Wednesday, June 29, 2011

Miss Politically Correct 2011

Who cares what Miss USA thinks about controversial political or social issues? In recent years, pageant judges have penalized contestants who have given the “wrong answers.”

Last Sunday, a judge at the Miss USA pageant asked Miss Tennessee, Ashley Durham, whether the First Amendment protects the burning of religious articles, as it does the burning of the American flag. Durham replied, “Absolutely not. I know that some people view it as a freedom of speech. However, burning the American flag is not patriotic at all. . . . You should also respect other religions. I am a Christian. I’m a faithful person. I would not appreciate someone burning the Bible.”

That answer angered pageant judge Penn Jillette, a libertarian atheist. He said Durham should not have advocated taking away freedoms. He went on to post of Twitter, “She negated the whole First Amendment. . . . Glad to help her lose.”

The moment was reminiscent of the 2009 Miss USA pageant, when gay gossip blogger Perez Hilton criticized Miss California, Carrie Prejean, for saying that marriage should be between a man and a woman. Hilton said, “She gave the worst answer in pageant history. . . . Miss California lost because she’s a dumb [expletive].”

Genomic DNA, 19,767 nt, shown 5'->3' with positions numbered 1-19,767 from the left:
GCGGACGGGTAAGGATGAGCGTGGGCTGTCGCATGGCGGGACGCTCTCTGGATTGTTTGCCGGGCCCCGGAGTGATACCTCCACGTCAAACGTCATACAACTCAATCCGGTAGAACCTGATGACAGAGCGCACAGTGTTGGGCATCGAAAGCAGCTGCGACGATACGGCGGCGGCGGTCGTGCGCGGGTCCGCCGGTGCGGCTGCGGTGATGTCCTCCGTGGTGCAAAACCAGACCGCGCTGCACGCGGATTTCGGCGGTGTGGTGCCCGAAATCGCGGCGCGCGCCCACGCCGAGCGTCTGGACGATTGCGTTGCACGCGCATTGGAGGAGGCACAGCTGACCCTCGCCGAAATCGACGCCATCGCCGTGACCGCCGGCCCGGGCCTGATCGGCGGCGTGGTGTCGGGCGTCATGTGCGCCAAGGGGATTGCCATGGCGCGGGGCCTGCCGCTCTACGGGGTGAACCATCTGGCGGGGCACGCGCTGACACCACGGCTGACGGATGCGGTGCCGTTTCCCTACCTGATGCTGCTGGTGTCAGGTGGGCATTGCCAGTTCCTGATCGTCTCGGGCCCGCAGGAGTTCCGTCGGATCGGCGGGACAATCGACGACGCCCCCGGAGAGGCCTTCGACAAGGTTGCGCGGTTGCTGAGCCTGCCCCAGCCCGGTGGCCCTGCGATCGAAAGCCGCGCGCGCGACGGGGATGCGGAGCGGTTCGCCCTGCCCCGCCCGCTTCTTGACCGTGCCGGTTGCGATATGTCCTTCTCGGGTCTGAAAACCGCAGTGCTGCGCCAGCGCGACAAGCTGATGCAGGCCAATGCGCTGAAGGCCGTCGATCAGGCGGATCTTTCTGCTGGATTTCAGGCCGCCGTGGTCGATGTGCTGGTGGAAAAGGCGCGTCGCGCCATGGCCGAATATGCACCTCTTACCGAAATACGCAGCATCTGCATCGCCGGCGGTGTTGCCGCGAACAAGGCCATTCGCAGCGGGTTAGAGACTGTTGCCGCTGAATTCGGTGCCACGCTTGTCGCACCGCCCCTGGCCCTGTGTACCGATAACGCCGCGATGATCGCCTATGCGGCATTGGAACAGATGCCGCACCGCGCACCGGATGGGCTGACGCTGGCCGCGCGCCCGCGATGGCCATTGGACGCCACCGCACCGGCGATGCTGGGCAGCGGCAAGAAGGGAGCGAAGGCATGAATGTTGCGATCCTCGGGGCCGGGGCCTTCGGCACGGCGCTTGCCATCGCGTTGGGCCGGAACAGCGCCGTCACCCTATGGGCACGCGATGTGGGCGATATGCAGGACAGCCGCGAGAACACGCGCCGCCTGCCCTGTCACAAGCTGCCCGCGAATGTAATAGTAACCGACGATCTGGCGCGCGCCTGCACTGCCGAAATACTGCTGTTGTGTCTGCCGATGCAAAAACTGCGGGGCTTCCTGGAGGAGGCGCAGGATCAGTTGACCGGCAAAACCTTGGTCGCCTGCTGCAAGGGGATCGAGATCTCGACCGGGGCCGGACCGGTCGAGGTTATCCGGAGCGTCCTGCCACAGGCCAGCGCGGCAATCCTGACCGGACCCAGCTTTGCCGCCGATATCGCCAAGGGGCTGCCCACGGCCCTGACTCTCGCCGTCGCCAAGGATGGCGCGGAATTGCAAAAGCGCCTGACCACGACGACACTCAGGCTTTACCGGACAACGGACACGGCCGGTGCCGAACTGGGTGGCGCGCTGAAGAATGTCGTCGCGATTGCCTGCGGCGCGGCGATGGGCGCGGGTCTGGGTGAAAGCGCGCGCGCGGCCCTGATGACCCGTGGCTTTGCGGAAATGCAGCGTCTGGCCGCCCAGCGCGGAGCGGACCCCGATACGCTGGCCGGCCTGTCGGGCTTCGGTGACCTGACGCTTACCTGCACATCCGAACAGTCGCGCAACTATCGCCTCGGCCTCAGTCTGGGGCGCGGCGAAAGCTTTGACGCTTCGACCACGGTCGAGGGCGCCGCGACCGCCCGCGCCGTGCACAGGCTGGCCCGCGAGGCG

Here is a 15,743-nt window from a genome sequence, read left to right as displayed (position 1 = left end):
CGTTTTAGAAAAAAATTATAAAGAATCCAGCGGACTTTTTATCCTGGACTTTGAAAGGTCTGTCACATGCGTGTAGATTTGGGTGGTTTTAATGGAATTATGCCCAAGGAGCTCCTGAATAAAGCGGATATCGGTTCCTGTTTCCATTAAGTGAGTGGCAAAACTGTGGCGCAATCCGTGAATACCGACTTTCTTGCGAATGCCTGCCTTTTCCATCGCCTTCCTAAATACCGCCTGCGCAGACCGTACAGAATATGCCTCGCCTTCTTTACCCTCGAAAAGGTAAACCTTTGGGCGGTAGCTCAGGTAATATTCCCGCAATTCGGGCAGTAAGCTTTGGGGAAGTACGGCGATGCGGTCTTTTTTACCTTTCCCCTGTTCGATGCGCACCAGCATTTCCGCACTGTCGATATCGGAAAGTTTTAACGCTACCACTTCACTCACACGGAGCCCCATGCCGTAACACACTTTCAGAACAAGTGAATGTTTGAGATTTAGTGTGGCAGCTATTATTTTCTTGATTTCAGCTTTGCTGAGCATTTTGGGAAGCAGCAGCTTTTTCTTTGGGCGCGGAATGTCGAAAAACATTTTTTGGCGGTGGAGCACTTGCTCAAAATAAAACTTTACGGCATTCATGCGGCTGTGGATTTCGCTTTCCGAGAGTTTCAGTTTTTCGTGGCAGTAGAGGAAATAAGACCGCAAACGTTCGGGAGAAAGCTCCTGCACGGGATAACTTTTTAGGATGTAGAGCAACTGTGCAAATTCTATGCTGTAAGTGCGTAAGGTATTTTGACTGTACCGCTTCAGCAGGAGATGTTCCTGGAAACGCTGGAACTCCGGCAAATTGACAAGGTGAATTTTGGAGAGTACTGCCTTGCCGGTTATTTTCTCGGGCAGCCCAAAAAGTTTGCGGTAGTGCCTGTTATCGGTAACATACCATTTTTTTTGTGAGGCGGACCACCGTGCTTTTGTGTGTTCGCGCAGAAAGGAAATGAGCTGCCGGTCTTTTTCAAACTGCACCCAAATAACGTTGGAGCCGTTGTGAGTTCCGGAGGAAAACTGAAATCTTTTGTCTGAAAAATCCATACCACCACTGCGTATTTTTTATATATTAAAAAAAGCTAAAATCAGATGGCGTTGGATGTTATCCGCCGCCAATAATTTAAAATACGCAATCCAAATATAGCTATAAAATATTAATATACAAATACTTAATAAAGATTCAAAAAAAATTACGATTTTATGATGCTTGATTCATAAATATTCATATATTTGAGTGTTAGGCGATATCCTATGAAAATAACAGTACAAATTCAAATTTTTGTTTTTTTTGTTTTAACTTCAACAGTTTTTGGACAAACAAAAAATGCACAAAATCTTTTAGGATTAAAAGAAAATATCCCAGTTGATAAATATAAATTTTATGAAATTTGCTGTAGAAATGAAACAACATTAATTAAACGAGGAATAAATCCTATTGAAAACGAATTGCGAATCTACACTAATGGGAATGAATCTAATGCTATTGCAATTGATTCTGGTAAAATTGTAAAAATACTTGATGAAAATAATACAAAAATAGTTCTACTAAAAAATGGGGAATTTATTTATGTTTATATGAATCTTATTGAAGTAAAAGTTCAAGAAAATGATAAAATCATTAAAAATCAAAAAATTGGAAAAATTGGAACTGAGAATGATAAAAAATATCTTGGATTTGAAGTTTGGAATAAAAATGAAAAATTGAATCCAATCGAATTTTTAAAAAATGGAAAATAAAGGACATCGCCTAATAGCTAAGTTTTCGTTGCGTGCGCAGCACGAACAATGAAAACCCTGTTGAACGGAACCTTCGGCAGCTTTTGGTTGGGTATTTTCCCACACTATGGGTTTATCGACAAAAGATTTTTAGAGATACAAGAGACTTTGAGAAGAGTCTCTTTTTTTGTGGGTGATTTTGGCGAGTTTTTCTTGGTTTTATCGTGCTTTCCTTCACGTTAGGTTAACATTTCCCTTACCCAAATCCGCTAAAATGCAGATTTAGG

Both women said their opinions about politically loaded questions hurt them. Prejean said her answer “cost me my crown. I wouldn’t have had it any other way. I said what I feel. I stated an opinion that was true to myself and that’s all I can do.”

Durham fired back in a statement issued yesterday, saying Jillette should not delight in shooting down her dreams: “I understand and am grateful for the protections we enjoy under the U.S. Constitution. . . . Due to my strong Christian beliefs, and my respect for the convictions of others, I personally feel that burning sacred texts goes too far.”

No comments:

Post a Comment